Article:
A scheduling mishap on Airbnb leads to four people spending the weekend together in a cottage in the woods. The perfect setting for some conflict and romance, no?

The universe seems to be telling a twenty-something young woman something. But what is it? Despite the fact that her boyfriend lets her know that he can no longer get away for the weekend, New Yorker Harper (Peyton Michelle Edwards – The Things We Tell the Ones We Love) decides to get away from the big city for some fresh air at the cottage she has rented. Mishap number two happens when soon after her arrival the son of the man who owns the house arrives believing his father’s place was free for the weekend. James (Erik Bloomquist – from television’s The Cobblestone Corridor) is very nice, gets his dad to refund Harper’s money completely and is willing to leave. But there is something about James which leads to Harper offering him to stay.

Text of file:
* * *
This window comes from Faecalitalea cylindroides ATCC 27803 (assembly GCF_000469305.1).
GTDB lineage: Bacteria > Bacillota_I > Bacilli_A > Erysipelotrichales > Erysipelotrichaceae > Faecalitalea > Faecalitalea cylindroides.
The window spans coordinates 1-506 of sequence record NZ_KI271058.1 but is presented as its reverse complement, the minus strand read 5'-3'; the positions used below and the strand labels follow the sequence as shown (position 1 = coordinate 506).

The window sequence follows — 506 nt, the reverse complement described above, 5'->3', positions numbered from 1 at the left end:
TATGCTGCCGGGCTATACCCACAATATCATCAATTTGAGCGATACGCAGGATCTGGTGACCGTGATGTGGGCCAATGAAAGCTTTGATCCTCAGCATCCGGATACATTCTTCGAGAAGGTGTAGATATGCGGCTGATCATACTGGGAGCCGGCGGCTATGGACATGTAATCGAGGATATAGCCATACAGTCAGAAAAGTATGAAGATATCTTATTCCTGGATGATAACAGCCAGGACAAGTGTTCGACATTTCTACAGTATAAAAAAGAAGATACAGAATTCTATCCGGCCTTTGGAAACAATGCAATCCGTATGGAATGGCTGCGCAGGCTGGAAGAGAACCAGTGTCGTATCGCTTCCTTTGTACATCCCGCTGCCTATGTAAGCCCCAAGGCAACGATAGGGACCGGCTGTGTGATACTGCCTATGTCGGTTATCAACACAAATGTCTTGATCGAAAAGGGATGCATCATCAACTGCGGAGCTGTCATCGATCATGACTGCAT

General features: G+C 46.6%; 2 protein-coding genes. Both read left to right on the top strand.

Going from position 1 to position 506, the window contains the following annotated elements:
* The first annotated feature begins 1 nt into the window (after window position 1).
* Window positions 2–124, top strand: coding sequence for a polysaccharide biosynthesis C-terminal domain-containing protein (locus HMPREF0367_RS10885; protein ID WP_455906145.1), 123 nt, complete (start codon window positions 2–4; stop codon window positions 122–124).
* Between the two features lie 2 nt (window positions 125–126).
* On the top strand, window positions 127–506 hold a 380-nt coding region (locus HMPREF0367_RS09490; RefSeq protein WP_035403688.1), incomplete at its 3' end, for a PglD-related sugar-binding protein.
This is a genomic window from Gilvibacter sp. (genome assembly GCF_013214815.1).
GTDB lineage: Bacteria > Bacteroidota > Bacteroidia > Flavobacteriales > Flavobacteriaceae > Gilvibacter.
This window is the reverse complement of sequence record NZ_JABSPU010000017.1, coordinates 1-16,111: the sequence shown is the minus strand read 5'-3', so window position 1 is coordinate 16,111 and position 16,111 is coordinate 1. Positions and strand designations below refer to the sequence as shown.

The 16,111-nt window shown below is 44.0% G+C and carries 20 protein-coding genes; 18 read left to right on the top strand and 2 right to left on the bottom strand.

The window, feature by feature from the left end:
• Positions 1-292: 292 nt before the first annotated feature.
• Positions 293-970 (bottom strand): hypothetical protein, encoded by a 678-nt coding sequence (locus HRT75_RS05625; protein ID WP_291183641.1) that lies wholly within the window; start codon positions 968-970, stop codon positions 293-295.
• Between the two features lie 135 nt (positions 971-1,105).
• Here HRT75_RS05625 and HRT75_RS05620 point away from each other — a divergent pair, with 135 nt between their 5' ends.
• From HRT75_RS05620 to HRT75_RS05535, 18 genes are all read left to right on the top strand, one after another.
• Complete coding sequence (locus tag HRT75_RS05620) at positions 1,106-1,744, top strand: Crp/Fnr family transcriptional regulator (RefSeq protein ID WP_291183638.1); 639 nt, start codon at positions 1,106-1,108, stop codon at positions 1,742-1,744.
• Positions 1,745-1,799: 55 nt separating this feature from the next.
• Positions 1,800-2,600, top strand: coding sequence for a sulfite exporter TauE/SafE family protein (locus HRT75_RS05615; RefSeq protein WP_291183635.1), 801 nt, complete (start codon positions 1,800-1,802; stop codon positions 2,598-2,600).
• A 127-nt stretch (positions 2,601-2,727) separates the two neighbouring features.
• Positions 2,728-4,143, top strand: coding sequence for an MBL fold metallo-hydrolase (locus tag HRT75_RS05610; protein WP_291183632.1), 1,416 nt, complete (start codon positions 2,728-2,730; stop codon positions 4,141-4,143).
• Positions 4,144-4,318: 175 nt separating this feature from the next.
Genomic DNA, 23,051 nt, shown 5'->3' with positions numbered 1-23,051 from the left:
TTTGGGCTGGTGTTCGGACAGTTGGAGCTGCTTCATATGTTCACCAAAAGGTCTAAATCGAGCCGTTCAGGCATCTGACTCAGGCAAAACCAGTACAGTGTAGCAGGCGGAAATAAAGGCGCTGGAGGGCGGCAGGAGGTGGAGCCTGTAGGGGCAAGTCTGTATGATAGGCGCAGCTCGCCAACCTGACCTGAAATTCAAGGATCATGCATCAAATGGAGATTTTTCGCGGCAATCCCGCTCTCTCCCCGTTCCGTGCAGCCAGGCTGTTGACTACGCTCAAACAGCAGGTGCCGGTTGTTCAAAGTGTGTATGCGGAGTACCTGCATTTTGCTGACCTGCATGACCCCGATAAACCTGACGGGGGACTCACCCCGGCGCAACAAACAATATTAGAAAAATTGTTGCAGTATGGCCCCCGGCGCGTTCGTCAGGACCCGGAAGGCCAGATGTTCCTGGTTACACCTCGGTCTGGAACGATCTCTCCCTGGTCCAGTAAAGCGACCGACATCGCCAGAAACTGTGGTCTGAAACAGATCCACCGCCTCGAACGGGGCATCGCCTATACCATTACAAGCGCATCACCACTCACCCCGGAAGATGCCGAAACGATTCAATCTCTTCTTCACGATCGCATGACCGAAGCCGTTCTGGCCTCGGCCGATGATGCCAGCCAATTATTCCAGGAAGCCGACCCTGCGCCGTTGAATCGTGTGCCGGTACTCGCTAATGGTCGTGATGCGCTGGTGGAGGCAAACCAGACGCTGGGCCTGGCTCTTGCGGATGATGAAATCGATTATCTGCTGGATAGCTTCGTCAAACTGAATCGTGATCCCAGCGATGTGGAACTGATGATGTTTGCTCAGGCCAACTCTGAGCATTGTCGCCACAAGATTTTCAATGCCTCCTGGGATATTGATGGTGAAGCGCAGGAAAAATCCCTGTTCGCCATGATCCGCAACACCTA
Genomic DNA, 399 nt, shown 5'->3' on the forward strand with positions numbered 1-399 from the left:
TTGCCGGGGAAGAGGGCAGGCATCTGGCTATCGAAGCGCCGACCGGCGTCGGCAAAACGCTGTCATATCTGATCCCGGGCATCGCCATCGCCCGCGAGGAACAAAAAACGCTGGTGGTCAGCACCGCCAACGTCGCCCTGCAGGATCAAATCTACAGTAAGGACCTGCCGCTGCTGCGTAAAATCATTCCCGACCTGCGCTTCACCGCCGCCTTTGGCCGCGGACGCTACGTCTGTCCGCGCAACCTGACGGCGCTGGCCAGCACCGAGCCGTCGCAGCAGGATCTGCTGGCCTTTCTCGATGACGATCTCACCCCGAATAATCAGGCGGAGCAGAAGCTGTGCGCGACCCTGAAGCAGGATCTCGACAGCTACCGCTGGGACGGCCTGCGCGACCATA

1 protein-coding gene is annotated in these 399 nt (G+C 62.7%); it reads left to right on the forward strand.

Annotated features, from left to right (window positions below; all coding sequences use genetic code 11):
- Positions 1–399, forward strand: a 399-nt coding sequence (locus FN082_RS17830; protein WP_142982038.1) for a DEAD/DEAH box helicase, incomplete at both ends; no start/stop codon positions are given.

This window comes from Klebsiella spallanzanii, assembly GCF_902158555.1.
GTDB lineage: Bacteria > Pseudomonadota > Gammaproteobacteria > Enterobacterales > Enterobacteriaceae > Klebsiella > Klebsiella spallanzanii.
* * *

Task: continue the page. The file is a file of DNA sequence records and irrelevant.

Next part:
They are getting to know each other when out of the blue Harper’s boyfriend Blake (Ehad Berisha – appeared in episodes of Quantico and The Good Wife) shows up to surprise her. He is not thrilled that Harper let James stay. Acts like a bit of jerk towards James. At the same time, with some help from Harper, James hooks up with a girl he meets on Tinder. So now there are four twenty-somethings staying in the same house and plenty of tension.

Replicating human existence is what a good film should do. Make us think about life and how it all comes together. Love and relationships play a big role in our lives. This is why love is a constant theme in film. The good ones present it in all its glory or its multitude of facets.

Making a film which feels authentic goes a long way towards covering up some of the flaws. Granted there are some awkward moments in Weekenders, which Bloomquist not only stars in but directs, but the fact that the film feels so real adds plenty of value here. Like you are watching a group of friends figure out who they are and who they actually want to be with over the course of a couple of days. Themes like commitment and sex run throughout. Propping this all up is a look at dating in the modern world. All very interesting.

There are moments here which are unnecessary. Slow and superfluous. But for the most part the moments work together to construct an interesting picture. Pay attention because there is plenty of subtlety. Applaud is warranted to filmmakers who attempt to make nontraditional romance films.

The film is now available to purchase or rent.